Keywords: uneven development; regional integration area; convergence
    JEL: F12 F15 R12
    Date: 2006–01
  11. By: OECD
    Abstract: Services are the main drivers of economic growth in OECD countries and they are becoming increasingly innovative. This study analyses the role of open services markets in the transfer and diffusion of technology from developed countries to developing countries. It first explores how trade in services increases exposure to foreign technologies. The four modes of supply of services, as defined in the General Agreement on Trade in Services (GATS), are closely interlinked with the main channel of technology diffusion identified in the economic literature. The report then investigates how open services markets can reduce the cost of technology transfer and help to build better absorptive capacities in five sectors (business services, telecommunications, financial services, higher education and training, and logistics services). The last part of the study highlights the productivity gains from services trade liberalisation and the technological spillovers inside the receiving economy. The report shows that emphasis should be placed on services in the debate on trade and growth and that services liberalisation in key sectors, which facilitate the exchange of knowledge between foreign and domestic companies, can have a significant impact on technology diffusion.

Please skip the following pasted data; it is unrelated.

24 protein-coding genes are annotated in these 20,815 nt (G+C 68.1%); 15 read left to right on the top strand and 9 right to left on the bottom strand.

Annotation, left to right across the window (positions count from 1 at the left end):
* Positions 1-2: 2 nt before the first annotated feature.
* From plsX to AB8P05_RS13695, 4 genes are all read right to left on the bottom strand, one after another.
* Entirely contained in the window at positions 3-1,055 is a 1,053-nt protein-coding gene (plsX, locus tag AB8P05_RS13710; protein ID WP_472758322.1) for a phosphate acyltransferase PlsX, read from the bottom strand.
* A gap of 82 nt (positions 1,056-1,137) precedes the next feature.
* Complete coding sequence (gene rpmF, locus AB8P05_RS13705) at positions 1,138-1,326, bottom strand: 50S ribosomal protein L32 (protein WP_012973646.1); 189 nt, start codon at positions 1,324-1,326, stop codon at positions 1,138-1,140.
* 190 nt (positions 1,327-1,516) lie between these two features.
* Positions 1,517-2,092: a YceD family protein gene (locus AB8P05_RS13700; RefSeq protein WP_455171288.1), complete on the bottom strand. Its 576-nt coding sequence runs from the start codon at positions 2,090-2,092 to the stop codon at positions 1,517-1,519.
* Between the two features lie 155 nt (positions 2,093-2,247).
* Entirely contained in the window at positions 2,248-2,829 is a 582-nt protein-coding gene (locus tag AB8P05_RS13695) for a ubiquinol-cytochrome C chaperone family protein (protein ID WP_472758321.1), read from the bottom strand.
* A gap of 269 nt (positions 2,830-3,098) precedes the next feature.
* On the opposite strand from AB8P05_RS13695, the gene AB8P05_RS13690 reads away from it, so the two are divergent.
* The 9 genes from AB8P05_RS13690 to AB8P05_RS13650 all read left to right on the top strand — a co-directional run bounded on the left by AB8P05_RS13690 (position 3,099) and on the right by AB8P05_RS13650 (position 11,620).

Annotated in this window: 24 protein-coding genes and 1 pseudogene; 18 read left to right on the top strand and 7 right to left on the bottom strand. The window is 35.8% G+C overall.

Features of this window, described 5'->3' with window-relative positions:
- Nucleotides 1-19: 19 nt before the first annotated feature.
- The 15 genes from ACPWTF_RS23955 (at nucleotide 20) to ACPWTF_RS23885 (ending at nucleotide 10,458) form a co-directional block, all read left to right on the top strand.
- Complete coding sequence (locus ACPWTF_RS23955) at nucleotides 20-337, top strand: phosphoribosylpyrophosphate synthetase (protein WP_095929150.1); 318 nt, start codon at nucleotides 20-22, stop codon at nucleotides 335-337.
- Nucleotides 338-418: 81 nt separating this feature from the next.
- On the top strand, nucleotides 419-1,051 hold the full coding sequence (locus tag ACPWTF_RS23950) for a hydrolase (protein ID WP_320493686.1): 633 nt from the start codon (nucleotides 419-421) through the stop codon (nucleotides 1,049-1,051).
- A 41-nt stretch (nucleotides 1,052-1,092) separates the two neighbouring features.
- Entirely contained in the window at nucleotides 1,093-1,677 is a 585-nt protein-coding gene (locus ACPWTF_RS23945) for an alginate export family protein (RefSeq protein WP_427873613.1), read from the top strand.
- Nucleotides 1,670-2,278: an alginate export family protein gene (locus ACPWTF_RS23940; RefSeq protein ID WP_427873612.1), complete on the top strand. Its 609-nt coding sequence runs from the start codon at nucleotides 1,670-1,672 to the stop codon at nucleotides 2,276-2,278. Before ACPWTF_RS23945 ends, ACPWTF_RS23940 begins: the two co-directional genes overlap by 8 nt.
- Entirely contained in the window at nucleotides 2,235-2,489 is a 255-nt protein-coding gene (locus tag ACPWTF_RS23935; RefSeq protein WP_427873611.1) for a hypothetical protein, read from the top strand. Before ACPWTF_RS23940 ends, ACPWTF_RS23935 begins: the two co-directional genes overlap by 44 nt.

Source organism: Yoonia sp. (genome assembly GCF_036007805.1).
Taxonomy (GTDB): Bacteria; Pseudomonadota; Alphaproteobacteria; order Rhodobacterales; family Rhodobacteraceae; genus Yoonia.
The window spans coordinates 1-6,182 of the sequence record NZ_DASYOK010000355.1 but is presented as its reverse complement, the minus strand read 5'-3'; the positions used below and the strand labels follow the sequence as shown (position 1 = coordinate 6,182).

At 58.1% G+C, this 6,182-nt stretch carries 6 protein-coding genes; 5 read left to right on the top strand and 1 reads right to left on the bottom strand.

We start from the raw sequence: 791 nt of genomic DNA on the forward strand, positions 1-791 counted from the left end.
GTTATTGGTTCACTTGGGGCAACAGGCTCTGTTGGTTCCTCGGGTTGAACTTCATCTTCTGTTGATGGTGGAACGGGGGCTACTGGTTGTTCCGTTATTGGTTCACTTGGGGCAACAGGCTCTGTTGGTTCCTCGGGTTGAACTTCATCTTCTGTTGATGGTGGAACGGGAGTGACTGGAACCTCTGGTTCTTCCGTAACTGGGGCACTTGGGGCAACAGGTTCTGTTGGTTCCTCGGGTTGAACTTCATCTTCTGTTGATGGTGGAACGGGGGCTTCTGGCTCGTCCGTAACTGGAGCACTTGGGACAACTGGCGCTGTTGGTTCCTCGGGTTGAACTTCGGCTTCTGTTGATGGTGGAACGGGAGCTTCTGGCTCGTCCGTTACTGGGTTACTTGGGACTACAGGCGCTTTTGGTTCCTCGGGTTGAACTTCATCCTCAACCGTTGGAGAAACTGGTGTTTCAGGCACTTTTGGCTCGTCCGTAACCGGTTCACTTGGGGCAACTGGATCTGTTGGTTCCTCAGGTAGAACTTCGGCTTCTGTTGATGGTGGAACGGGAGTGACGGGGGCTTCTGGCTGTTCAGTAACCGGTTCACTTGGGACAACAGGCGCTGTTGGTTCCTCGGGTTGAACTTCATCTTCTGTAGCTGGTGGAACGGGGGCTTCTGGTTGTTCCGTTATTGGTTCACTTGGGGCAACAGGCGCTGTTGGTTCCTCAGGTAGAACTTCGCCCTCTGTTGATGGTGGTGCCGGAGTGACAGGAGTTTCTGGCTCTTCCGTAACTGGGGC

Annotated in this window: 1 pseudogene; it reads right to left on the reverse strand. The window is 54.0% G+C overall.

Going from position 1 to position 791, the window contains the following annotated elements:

Keywords: growth, productivity, services, linkages, trade liberalisation, technology transfer
    Date: 2006–01–27
  12. By: Eleonora CUTRINI (Universita' Politecnica delle Marche, Dipartimento di Economia)